Review: Virginia Stage Company's "The Whipping Man" 

For the average historically and culturally conscious Virginian, and most especially if they are from Richmond, Matthew Lopez’ “The Whipping Man” feels remarkably homespun. It’s not, which is just one of the many things that make this play about a war-ravaged Richmond in 1865 at the end of the Civil War, so impressive. The Florida-reared Lopez, known primarily for his work as a screenwriter for television, had no connection to Virginia when he wrote “The Whipping Man.” He didn’t grow up in Richmond or Norfolk.

Yet the Richmond setting is not simply a script note for this excellent piece of stage literature, it actually provides the play with the brunt of its contextual weight. The Virginia Stage Company production of “The Whipping Man,” in partnership with California’s Marin Theatre Company, is the very first Virginia production of this award-winning work. Seeing it amongst the historic architectural charm of the Wells Theatre in downtown Norfolk provides an eerie sense of living history. And as an audience member during opening night, the two-act play was at times heavy to endure, but felt quite necessary to experience.

It helps that director Jasson Minadakis is a Richmond native. He no longer lives here, as he’s the artistic director of Marin Theatre Company in Mill Valley, California, but he clearly knows Richmond and respects its cultural ticks. He directs his actors, all three give laudable performances throughout, to speak with the local cadences of that time. The care that Jason and dialect coach Keith Flippen, who is also from Richmond, put into the delivery of dialogue, is admirable and certainly adds to this production’s local impact.

“The Whipping Man” excels as high drama primarily because of its fully rounded characters, a fascinating central storyline, and a plot full of eye-brow raising moments. In the first scene, we see Caleb DeLeon, a Jewish Confederate captain, hobble into his family home in Richmond. He is badly injured and psychologically scarred by the war which has ruined the condition of his once idyllic residence. The DeLeons are a Jewish family living in the ante-bellum south. And yes, they own slaves, though apparently not many.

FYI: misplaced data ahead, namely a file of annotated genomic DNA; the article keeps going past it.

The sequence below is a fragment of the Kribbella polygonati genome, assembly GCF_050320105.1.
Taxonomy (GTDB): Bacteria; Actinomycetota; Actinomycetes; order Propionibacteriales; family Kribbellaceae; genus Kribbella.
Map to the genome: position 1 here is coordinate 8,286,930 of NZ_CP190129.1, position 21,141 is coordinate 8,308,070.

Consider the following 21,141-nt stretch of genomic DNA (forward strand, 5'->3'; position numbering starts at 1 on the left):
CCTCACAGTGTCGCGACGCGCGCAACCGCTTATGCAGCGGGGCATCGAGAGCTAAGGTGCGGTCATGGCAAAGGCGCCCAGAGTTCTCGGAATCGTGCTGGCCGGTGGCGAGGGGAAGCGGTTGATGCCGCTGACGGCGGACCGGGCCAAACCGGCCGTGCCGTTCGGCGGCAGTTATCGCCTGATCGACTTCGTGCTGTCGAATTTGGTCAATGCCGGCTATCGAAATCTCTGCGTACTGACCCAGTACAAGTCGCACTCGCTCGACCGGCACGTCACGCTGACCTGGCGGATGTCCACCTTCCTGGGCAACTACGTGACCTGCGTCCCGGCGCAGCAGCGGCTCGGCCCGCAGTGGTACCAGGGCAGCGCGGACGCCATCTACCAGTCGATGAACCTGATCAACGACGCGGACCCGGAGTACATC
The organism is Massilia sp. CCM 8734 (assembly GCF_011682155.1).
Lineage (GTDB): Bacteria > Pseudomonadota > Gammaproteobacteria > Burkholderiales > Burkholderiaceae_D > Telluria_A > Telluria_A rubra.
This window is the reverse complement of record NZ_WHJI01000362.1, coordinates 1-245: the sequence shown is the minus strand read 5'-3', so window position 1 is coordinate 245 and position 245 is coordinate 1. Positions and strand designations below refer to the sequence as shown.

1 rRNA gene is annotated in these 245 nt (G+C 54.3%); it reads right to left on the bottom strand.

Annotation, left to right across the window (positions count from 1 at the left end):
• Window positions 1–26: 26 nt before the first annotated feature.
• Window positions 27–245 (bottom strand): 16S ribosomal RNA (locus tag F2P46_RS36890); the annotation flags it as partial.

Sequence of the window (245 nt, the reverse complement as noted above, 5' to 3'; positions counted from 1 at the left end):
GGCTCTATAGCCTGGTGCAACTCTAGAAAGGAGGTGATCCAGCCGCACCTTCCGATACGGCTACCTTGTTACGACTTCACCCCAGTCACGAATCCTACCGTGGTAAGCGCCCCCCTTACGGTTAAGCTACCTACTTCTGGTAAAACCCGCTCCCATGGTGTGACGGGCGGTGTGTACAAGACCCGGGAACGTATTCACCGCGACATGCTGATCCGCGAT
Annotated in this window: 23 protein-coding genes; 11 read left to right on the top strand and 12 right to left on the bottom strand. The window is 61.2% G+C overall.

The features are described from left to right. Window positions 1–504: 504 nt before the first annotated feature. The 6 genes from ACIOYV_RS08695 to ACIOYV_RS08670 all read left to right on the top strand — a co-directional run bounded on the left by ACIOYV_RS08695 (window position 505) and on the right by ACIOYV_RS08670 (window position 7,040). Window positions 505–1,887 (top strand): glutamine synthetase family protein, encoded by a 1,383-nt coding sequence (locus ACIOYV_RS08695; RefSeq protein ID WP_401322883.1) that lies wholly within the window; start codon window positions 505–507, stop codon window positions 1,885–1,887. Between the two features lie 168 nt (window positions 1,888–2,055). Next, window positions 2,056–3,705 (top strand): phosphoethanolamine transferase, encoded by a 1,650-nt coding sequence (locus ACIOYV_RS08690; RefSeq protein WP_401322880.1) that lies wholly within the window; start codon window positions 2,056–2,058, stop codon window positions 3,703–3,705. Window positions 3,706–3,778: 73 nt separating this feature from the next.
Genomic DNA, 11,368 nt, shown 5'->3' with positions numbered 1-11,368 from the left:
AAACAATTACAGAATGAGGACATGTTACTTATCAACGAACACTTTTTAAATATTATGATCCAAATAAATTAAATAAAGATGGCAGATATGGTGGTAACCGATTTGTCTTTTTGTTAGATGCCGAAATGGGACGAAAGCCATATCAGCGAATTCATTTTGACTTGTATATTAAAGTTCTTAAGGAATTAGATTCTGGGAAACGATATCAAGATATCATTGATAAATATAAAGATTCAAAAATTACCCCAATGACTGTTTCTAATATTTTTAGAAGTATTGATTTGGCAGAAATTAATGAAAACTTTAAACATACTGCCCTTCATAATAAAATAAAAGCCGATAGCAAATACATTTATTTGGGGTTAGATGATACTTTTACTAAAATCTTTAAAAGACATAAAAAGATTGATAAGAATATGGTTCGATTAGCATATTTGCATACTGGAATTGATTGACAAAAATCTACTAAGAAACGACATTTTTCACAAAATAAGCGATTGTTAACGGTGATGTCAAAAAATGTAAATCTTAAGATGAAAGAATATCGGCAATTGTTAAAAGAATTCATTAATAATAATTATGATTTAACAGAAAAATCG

Soon one of those now former slaves, Simon, who pretty much runs the DeLeon household, is introduced. Simon quickly does what he’s always done, and that’s to take care of Caleb like a son. Of course Simon no longer has to, as Richmond has fallen as the Confederate capital, the Emancipation Proclamation has already passed, and not a single DeLeon is anywhere to be found. So immediately, Simon’s decision to save the life of Caleb, who would otherwise die from the spread of gangrene, is interesting.

John, referred at times throughout the play as Nigger John, immediately sparks the first signs of dramatic tension between the characters. John is young, about Caleb’s age, and has been raised by Simon and his woman, Elizabeth, as part of the DeLeon household. Both Simon and John have been raised as Jews, and they both have clung to their religious faith as a clear statement of their full humanity and intellect, resistant to that day’s racist, propagated views of blacks as being inferior to whites. Indeed, though it was illegal at the time, Simon is not only literate, but impressively articulate and intellectually curious. His embrace of literature and its implications, is a reference point throughout the play.

Soon after Caleb’s return to the DeLeon household, which only Simon and John now occupy, the start of Passover occurs. In spite of extremely limited resources, Simon meticulously puts together a Seder, a feast that celebrates the beginning of Passover. It is during the Seder, which occurs in the second act, that the most provocative secrets of each character come tumbling out. These are largely family secrets that on the surface may appear a bit melodramatic, but within the context of the narrative, make sense. It is also within the powerful second act that a symbolic connection between the fall of American slavery and the Israelites being liberated from slavery in Egypt, is explored, making for some of the strongest scenes between the three characters.

In the hands of Minadakis, no moment of monologue or dialogue between characters, is oversold. His restraint as director allows for highly dramatic moments to develop organically. Scene designer Kat Conley strongly aids the cause through her successful visual imagining of the damaged interior of the DeLeon home. The lighting and sound artistry is top notch and effective as well, thanks to Ben Wilhelm and Will McCandless, respectively.

As Simon, L. Peter Callender fills the role with an assured swagger that allows the character to believably lead not only Caleb and Tobie through their domestic crisis, but also the audience through some epic plot devices. Nicholas Pelczar gives a thoughtful performance as Caleb, though his character has the least presence of the three. That’s just the way it was written. Now John, on the other hand, makes a big impression from his first entrance. And Tobie Windham embodies the confused brashness of the character very well.

It’s their collective performance, however, that makes “The Whipping Man”, a true standard bearer for Virginia Stage Company productions to come.


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